The Smithsonian Castle Renovation Seismic Isolation: Virtual Lecture

  • Wednesday, July 17, 2024
  • 12:00 PM - 1:00 PM
  • Zoom Webinar

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The Smithsonian Institution Building (SIB), also known as “The Castle”, is the original home of the Smithsonian and the Institution’s signature building, located prominently on the National Mall in Washington, DC. The building originally opened in 1855, and has subsequently seen many modifications, reconstructions, and repairs over the years. Many of the recent repairs have been in response to the Mineral Earthquake in 2011, the epicenter of which was located approximately 90 miles from DC. During the earthquake, the unreinforced masonry of the Castle suffered damage including the collapse of chimneys, displacement of finials, and cracking in the towers.

The Castle is now undergoing its first significant renovation and restoration in over 50 years with the Revitalize Historic Core project. Given the high cultural significance of the building as an artifact itself of the Smithsonian and the extent of damage incurred in the 2011 earthquake, the building will be structural retrofit for upgraded seismic design using base isolation. The isolators will decouple the building from the movement of the earth under a seismic event, and significantly reduce the movements and accelerations of the building and towers relative to a fixed base building. The Smithsonian has elected for this enhanced seismic design approach to protect the Castle not just for an ordinary building’s service life, but in perpetuity against a seismic event of a nearly 2500-year return period. Base Isolation has been used on a number of west coast historic and landmark buildings in the United States, but the Castle will be a landmark example of a seismic retrofit using base isolation on the east coast.

Though DC is a traditionally low seismic zone, the geometry of the Castle, with slender projecting towers and chimneys built of unreinforced masonry, make this building particularly sensitive to amplified accelerations from ground movements. Prior design studies for the project investigated using traditional retrofit measures, such as concrete shear walls or steel brace frames installed inboard of the existing masonry walls. These options were both more destructive to historic fabric, especially at the towers, and could not achieve the same enhanced seismic performance feasible with base isolation. By incorporating the technology of base isolation, and by using modern nonlinear dynamic analysis procedures for nuanced evaluation, the building can be seismically retrofit to meet the Smithsonian’s intended enhanced performance objectives in a way that allows for a more sensitive approach to historic preservation.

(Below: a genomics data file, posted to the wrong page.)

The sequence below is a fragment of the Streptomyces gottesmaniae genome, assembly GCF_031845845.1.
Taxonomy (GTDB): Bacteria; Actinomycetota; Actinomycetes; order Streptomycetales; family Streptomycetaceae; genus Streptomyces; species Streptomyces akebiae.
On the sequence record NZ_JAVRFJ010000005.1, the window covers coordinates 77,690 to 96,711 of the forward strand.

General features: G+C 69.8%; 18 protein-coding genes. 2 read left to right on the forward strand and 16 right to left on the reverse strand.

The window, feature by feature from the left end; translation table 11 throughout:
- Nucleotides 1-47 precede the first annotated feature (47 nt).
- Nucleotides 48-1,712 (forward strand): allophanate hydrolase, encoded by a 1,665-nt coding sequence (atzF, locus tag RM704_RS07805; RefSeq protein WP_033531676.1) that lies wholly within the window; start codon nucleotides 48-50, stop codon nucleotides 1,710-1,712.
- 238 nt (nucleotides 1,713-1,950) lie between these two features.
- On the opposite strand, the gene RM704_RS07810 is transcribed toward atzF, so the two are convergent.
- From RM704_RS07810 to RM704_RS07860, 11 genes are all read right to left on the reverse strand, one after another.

LEARNING OBJECTIVES

After attending this webinar, participants will be able to:

  • Understand the technical challenges associated with incorporating base isolation into an existing historic building in a lower seismic zone.
  • Explain how base isolation improves seismic performance and can be used as a preservation tool.
  • Compare pros/cons of traditional retrofit options versus base isolation.
  • Understand the history and structural makeup of the Smithsonian Castle.
1 AIA CES Learning Unit (LU/HSW) has been approved for the webinar.

Please note: Video will be recorded.

Margaret Cowie is a licensed structural engineer working in Washington, DC. Margaret, now a Senior Project Engineer, joined Silman in 2015 after graduating from Columbia University with a BS and MS in Structural Engineering. She is a member of the Association for Preservation Technology DC Chapter and the Association for Preservation Technology International. She has worked both in the Silman’s New York and DC offices, and her project work encompasses a range of building types and systems, with a focus on historic preservation and adaptive reuse. Much of Margaret’s work has focused on analysis of unreinforced masonry structures, including restoration of the thin-shell Guastavino tile at the waiting room ceiling of Michigan Central Station and seismic upgrades using base isolation at the masonry towers of the Smithsonian Castle.

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